'Roshomon' is not about analyzing the chronological facts or its relevance. It focuses on, how perspective distorts reality and makes the absolute truth unknowable. Eventually, this movie has been touted as the classic case study for the film students, connoisseurs and movie critics, all over the world.

This simple-looking tale, with its complex web of deceptive elements, remains as the finest cinematic riddle unsolved!
"Come on Homer, You Liked Rashomon." "That's not how I Remember It"
This film is the glorious work of a genius. A blend of unique, exciting and sophisticated storytelling, and visual mastery. Rashomon is essentially a crime mystery set in Japan. The crime is recalled very differently from different people's perspectives, so the audience is never entirely sure what the truth actually is. You build up an idea of the characters, but since they're presented differently each time, you can never have a set idea of who they truly are. The way the plot structured is very stimulating. Often plots that work this way come together at the end like a jigsaw puzzle, but not so with Rashomon. You're left with four very different jigsaw puzzles and no real answers.

Visually it's truly excellent. The men recounting the story in a temple in the pouring rain is a glorious visual. I found the whole world that has been created very convincing and completely absorbing. Kurosawa builds tension through knowing exactly when to cut and when to linger, and the music creeps right under your skin.

My only minor criticism of the film would be that, by choosing not to show the court, Tajomaru talks in a strange expositional way where he'll repeat the unheard question before giving his answer. This just wasn't my favorite thing as it was a stylistic choice that brought me out of the film if only for a moment. Other than that this film is pretty much perfectly balanced with truly stunning performances. The acting is so visceral, and it has to be to capture the many nuances of these characters. Mifune as Tajomaru is particularly absorbing with his constant animalistic stance and his frequent itching. It's hard to take your eyes off him.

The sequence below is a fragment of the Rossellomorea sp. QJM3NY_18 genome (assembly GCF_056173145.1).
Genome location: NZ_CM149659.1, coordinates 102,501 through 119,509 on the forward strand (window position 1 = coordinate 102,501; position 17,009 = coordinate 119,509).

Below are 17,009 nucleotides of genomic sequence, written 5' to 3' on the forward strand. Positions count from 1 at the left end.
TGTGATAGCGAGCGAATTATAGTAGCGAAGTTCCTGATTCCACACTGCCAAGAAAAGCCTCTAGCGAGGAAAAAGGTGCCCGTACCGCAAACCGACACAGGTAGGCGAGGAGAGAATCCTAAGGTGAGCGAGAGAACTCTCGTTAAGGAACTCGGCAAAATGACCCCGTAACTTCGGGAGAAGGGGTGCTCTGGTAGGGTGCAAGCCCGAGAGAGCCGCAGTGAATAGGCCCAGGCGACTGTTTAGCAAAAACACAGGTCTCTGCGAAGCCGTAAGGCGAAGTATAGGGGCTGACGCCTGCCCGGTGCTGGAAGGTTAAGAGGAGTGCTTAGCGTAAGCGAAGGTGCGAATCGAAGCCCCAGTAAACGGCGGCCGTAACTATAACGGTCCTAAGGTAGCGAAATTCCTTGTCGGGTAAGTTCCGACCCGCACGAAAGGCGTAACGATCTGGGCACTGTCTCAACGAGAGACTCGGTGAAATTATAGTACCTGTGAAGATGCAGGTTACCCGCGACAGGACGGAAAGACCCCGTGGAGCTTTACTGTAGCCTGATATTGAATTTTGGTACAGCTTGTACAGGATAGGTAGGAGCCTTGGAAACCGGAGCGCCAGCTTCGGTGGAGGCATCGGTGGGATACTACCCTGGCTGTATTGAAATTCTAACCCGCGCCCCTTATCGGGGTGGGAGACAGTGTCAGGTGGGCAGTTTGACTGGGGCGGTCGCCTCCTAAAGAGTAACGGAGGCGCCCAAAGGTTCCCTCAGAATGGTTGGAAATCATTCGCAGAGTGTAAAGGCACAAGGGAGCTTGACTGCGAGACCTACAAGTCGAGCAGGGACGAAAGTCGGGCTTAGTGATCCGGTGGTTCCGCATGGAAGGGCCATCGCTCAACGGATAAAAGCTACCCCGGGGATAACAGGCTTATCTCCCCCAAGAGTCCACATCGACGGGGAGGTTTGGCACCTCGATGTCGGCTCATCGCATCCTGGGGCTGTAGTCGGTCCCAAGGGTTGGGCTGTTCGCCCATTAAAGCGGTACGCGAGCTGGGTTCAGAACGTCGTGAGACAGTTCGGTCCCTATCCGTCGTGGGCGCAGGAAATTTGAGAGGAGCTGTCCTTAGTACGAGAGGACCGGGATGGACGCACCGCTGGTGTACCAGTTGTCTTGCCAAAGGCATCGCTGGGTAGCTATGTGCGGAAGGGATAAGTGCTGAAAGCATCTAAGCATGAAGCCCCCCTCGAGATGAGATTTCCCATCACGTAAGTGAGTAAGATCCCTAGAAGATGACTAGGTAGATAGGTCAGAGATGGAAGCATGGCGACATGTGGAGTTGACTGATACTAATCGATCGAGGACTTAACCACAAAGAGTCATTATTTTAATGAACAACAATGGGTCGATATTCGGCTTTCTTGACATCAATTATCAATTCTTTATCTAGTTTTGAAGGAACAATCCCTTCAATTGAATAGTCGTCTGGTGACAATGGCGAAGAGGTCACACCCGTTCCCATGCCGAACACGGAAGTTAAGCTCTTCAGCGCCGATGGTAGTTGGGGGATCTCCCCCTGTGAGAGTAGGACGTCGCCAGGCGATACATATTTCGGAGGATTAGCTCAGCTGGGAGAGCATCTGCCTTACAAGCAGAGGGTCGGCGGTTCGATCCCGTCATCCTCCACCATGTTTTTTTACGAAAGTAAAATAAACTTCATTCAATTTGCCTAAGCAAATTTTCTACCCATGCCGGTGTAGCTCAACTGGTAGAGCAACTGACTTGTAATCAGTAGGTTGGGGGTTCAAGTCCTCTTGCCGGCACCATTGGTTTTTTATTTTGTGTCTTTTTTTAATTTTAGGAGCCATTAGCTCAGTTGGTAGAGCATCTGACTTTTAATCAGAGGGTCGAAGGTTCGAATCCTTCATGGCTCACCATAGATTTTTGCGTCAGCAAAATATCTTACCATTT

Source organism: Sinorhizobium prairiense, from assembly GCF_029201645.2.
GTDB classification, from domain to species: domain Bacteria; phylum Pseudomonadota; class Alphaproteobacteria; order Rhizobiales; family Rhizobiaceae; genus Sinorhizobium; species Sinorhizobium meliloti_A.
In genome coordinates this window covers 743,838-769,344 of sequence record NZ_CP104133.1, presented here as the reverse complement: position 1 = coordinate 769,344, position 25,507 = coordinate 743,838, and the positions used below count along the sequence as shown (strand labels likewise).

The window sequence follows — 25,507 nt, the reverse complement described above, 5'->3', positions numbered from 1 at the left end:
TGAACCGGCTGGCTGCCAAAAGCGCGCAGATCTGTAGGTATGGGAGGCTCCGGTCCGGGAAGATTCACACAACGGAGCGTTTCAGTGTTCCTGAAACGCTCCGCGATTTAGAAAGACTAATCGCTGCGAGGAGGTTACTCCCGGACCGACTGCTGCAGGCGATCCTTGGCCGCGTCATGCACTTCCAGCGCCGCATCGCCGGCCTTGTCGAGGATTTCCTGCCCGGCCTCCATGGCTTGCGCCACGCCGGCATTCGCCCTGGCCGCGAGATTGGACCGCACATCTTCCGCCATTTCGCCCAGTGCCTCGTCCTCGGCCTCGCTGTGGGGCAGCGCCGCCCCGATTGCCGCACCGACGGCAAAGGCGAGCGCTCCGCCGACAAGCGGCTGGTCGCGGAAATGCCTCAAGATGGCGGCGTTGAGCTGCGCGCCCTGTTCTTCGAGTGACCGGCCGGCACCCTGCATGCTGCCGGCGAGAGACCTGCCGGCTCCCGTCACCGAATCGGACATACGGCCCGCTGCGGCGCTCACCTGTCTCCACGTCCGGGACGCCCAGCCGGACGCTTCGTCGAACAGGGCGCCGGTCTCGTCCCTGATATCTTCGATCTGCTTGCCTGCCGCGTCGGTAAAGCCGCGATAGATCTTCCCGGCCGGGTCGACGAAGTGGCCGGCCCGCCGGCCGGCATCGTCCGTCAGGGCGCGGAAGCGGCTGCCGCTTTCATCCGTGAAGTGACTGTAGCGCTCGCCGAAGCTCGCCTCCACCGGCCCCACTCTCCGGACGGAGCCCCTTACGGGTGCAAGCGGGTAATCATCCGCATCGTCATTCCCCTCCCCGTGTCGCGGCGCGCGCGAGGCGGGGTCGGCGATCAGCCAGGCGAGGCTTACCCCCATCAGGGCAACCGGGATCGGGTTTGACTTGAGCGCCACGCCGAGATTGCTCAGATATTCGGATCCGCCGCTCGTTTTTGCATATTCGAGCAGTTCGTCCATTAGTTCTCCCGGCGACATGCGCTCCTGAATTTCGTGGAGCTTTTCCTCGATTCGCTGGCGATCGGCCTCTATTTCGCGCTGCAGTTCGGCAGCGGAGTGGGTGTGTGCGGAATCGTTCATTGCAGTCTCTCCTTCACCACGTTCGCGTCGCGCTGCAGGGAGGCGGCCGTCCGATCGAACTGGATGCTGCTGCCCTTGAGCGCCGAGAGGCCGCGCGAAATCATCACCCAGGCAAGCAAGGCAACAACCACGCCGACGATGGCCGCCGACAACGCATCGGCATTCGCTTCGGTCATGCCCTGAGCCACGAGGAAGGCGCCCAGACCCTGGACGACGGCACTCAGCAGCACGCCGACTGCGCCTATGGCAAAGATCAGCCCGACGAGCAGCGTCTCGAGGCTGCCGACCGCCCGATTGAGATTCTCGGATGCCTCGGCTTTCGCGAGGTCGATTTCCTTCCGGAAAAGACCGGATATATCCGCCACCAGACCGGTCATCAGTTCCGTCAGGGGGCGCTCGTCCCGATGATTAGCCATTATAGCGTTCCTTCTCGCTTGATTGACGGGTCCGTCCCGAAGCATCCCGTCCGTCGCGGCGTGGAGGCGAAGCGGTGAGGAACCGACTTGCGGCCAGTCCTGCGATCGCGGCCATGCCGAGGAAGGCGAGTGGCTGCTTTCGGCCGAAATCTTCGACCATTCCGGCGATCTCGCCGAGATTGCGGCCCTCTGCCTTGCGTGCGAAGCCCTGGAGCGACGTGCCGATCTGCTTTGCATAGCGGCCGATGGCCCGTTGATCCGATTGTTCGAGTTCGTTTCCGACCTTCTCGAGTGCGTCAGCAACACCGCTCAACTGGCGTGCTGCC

I thought this film perfectly captured much of the human essence. Of how people think of themselves, and how they think about others. It will keep you mesmerised throughout and thinking long after it has finished. Masterful storytelling from one of the masters of cinema.
This was Kurosawa's first big international hit, from then on his films would be avidly watched and (usually) feted as Art. His style was always so breathtakingly simple that you can't help but get sucked into the rainy and sunny bestial world depicted in here, with a beautiful use of the black and white nitrate film stock contrasting against a sordid storyline. I've probably seen it 10 times now over the decades and it seems to get better every time I settle down to it - it's been a continual treat.